Why Are My Credit Scores Different? 

May 31, 2022

A common observation …okay … more like a complaint: You check your score online through a credit monitoring app or website and then you go to a lender and the score is different. 

What gives? Let’s break it down. 

Competition Drives Improvement 

The first reason scores are reported differently is that there are different credit-score models that compete against one another. And that’s a good thing! Credit-score model developers compete for greater accuracy, to be more consumer friendly, and to be more inclusive, among other things. Models developed by different companies will vary significantly even if they leverage the same information sources. 

There was a time when there was only one way to calculate a credit score. But when VantageScore® credit scores burst onto the scene, the industry changed. VantageScore upped the game with new scoring models that focused on innovation and inclusivity.  

Approximately 2,200 lenders and leading fin-techs use VantageScore, including nine of the top 10 largest banks—helping them make more sound and inclusive lending decisions. 

Credit File Updates 

Most credit scores including your VantageScore credit score are determined by the data in your credit file. That data is updated all the time. Depending on when your score was “refreshed” the scores can be different. 

For example, you may get your score from a credit monitoring app but that score was only refreshed last month, whereas a lender might pull a score for an application that is reflective of more current information that resides in your credit file. 

If data has been added to your file since the previous month, you’re likely to see a difference in score. 

Different Bureaus 

There are three national credit reporting companies, or credit bureaus as they are sometimes called. They are Equifax, Experian and TransUnion. Some lenders or data furnishers do not report to all three, which means the actual information that resides in your files might vary. The credit score algorithms interpret the data in each bureau independently.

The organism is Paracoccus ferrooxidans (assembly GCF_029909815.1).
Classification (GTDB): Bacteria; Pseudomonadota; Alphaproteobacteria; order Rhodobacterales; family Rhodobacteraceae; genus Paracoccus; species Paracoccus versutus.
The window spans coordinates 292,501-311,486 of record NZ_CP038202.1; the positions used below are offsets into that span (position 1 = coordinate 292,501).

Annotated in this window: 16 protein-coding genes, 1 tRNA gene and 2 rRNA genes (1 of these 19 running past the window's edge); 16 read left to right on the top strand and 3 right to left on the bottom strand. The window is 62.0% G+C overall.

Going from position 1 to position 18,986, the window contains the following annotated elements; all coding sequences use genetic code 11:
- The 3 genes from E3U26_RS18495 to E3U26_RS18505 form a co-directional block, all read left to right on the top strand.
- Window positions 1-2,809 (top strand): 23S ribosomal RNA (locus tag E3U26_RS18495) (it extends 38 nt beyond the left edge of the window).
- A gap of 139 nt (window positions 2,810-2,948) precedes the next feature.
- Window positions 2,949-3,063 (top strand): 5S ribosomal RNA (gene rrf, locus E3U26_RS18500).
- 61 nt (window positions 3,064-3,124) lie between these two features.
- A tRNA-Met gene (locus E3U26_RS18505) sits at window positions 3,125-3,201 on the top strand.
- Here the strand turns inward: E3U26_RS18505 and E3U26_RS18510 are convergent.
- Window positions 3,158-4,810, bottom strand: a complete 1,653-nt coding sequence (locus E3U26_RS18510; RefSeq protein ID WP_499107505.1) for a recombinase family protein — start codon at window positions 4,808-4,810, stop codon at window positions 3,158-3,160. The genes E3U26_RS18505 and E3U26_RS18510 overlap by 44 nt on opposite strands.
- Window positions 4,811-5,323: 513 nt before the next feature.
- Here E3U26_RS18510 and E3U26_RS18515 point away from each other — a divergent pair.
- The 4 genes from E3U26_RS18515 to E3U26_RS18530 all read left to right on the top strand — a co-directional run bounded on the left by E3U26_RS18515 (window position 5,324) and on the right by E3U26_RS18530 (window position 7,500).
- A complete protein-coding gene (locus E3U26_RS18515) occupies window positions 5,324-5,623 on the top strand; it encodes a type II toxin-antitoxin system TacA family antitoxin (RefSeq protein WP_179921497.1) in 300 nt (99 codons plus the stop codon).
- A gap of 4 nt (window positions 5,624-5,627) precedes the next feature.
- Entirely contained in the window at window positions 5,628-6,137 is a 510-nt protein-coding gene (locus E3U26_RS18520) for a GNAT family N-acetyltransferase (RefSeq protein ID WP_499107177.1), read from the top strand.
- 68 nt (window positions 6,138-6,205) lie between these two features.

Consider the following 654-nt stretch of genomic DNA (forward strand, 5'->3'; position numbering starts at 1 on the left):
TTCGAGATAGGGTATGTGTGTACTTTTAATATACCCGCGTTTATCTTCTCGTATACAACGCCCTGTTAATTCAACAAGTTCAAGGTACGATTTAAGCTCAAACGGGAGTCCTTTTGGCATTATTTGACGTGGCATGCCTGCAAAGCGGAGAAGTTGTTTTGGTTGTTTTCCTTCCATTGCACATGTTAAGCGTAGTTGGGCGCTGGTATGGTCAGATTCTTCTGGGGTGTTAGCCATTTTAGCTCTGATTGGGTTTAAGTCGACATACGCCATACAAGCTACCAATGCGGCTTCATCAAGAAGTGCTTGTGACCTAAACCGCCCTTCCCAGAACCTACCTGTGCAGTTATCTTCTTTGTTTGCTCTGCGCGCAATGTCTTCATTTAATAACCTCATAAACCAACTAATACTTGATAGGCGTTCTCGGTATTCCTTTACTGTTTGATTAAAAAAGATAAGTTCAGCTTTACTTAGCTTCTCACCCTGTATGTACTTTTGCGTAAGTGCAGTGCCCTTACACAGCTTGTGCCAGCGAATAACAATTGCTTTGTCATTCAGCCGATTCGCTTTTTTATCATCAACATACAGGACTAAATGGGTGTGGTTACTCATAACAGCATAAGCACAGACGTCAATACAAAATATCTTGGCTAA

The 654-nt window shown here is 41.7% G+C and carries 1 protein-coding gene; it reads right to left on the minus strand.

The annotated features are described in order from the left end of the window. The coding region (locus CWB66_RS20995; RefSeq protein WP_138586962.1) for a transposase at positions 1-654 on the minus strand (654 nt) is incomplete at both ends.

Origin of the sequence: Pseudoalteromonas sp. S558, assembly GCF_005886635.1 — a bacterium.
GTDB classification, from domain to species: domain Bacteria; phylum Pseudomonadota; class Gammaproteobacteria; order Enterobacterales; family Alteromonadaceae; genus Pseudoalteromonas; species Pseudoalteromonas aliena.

This can cause scores to be different based on what bureau information they are generated from. 

What Should I Do? 

No one wants to go back to the old days when a single credit score was used to pass judgement on all of us. Competition has made credit scores more inclusive, predictive, and easier to understand. 

Here are tips for how to make the most out of obtaining your VantageScore from all the many places you can get it for free: 

EXPECT VARIATIONS: Keep in mind that no matter what score you might get for free or pay for, the one that the lender is using might be different. Why? Perhaps it was derived using a different model, from a different credit bureau, or is a score that has been more recently updated.   

EMBRACE THE FACT THAT FREE IS GOOD: Choose no-cost credit-score sources, like your VantageScore, as a directional indication of your creditworthiness.  

PRACTICE GOOD HABITS: All models generally view credit information similarly. In other words, missed payments and maxing out on credit-card limits are reasons scores decline. By contrast, scores are generally higher for those who demonstrate good credit habits like paying on time and keeping balances low. 

STICK TO ONE: Stick to one score source and monitor how that score trends and changes. Trying to keep track of numerous scores out there can be confusing and time consuming.    

For more information about how you can obtain your VantageScore credit score for free, visit this page on the VantageScore website.